Civil Rights and Liberties

CIVIL RIGHTS

The constitutions and laws of the United States and Connecticut protect individuals from being treated unfairly by the government and its agents and also business and organizations open to the public. Many of these laws, collectively called civil rights laws, prohibit forms of discrimination, which is essentially when a member of a particular class of people (could be race, gender, religion, age, disability, sexual orientation) differently because that person is a member of that class. Common civil rights laws include the Civil Rights Act of 1964, Voting Rights Act, Fair Housing Act, Americans With Disabilities Act (ADA). People who are discriminated against can sue in state or federal civil court and may also pursue claims with the CHRO (Commission on Human Rights and Opportunities) and other government agencies. 

CIVIL LIBERTIES

The constitutions create limits to government power, from the federal government to local entities. These rights are commonly known as civil liberties. The First Amendment protects speech and expression from government restriction. The Fourth Amendment protects against unreasonable searches and seizures. The Eighth Amendment prohibits cruel and unusual punishment. The Fifth and Fourteenth Amendments establish due process protections. State constitutions, including Connecticut's, offer protections which may be greater than those that exist under federal law. Individuals can enforce their rights and liberties through lawsuits.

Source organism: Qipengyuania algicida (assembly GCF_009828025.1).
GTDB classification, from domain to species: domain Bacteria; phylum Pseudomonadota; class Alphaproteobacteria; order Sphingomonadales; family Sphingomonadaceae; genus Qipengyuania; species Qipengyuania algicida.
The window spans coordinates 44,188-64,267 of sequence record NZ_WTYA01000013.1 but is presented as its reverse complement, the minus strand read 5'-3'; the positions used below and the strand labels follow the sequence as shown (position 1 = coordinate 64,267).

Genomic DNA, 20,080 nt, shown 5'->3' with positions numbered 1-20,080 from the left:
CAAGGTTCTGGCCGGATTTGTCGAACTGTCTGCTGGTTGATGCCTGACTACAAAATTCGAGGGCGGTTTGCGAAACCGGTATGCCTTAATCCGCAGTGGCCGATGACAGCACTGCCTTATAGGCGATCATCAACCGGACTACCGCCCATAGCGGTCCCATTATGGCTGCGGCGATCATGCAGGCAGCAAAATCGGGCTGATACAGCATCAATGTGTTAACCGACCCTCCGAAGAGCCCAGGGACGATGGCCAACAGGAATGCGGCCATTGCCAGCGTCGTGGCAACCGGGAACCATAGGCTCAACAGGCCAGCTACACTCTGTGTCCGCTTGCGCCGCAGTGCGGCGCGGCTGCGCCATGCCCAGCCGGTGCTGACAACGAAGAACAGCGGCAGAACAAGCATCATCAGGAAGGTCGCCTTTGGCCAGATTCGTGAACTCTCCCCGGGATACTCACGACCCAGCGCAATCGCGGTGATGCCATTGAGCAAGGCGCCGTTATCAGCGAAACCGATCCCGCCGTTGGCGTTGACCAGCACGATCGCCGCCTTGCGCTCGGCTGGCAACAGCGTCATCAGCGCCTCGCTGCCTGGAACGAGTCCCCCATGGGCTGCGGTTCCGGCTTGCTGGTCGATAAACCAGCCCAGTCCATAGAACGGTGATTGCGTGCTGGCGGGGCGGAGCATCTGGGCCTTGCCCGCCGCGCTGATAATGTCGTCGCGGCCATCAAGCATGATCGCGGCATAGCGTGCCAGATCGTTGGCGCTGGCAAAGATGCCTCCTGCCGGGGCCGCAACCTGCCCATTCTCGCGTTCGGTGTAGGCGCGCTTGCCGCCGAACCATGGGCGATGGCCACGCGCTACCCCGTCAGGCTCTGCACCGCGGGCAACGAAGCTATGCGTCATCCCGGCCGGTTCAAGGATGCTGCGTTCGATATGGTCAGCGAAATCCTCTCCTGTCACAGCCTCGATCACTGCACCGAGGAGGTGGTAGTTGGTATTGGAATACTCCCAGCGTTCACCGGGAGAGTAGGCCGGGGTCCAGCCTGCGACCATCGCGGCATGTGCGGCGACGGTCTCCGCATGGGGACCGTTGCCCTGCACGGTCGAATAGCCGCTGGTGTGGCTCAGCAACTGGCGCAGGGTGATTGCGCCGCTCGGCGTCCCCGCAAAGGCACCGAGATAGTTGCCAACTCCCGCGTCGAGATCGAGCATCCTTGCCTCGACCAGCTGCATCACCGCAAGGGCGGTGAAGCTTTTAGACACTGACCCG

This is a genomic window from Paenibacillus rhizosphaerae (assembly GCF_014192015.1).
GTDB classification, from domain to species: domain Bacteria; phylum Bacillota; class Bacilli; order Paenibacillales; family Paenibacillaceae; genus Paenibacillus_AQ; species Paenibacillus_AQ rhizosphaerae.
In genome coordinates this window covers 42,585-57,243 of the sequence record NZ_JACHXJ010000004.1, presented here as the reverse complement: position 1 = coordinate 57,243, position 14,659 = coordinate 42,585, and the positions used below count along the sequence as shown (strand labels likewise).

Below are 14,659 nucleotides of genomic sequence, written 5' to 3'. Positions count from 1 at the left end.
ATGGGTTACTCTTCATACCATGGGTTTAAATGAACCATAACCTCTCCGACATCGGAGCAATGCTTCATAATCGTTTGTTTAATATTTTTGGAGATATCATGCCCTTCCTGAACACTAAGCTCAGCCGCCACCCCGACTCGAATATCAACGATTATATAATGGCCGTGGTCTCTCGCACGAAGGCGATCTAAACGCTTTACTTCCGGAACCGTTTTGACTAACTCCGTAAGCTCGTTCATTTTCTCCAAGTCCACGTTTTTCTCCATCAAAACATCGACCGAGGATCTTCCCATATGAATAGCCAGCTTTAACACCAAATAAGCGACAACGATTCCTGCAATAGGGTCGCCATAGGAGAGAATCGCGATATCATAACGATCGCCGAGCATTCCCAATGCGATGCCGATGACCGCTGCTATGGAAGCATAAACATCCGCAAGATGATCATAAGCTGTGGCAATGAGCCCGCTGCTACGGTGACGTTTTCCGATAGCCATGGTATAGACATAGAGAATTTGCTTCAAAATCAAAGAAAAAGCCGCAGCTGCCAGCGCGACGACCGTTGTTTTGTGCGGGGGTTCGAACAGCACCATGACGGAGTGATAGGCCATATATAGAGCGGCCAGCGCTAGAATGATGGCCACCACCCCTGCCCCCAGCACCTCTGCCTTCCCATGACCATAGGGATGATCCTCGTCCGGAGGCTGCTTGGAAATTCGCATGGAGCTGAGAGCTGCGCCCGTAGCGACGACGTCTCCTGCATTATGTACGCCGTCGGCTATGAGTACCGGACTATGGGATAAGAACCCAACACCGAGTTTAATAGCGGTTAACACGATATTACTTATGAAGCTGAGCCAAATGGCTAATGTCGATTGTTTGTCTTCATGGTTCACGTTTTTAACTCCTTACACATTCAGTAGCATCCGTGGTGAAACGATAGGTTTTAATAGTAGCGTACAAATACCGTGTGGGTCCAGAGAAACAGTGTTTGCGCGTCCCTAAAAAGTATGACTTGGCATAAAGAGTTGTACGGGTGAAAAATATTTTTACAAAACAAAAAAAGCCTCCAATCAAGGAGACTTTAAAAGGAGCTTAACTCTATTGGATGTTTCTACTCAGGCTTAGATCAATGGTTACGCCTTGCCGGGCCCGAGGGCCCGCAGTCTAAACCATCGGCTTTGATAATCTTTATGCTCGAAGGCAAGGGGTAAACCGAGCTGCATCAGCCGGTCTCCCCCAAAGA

Have your rights or liberties been violated?

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The Bill of Rights and the Fourteenth Amendment are the bases for civil rights litigation in the United States and the foundation for many of our laws. 42 U.S.C. 1983 is often used for lawsuits against government actors (police, prison guards, etc.) for deprivations of civil rights. The Fourteenth Amendment also binds state and local governments to the due process requirements of the Constitution. Common civil rights cases include excessive force, illegal searches and seizures property by the government, violation of an individual's right to speak or worship (freedom of religion). Prisoners, like all of us, have a right to not be cruelly or unusually punished, and may seek redress through lawsuits. 

FIRST AMENDMENT AND FREEDOM OF SPEECH AND RELIGION

I am personally interested in First Amendment cases. They include being arrested or otherwise prevented from exercising your rights to free speech and the freedom of religion, which also includes the freedom from religion. Just as the government, businesses and public accommodations cannot discriminate against a person on religious grounds, they cannot discriminate against someone for not being religious or otherwise impose religion upon someone. 

Connecticut Civil Rights Attorney

Christopher DeMatteo rights for his clients' rights under the constitutions of the United States and Connecticut. If your rights have been violated, you may be able to obtain relief in court.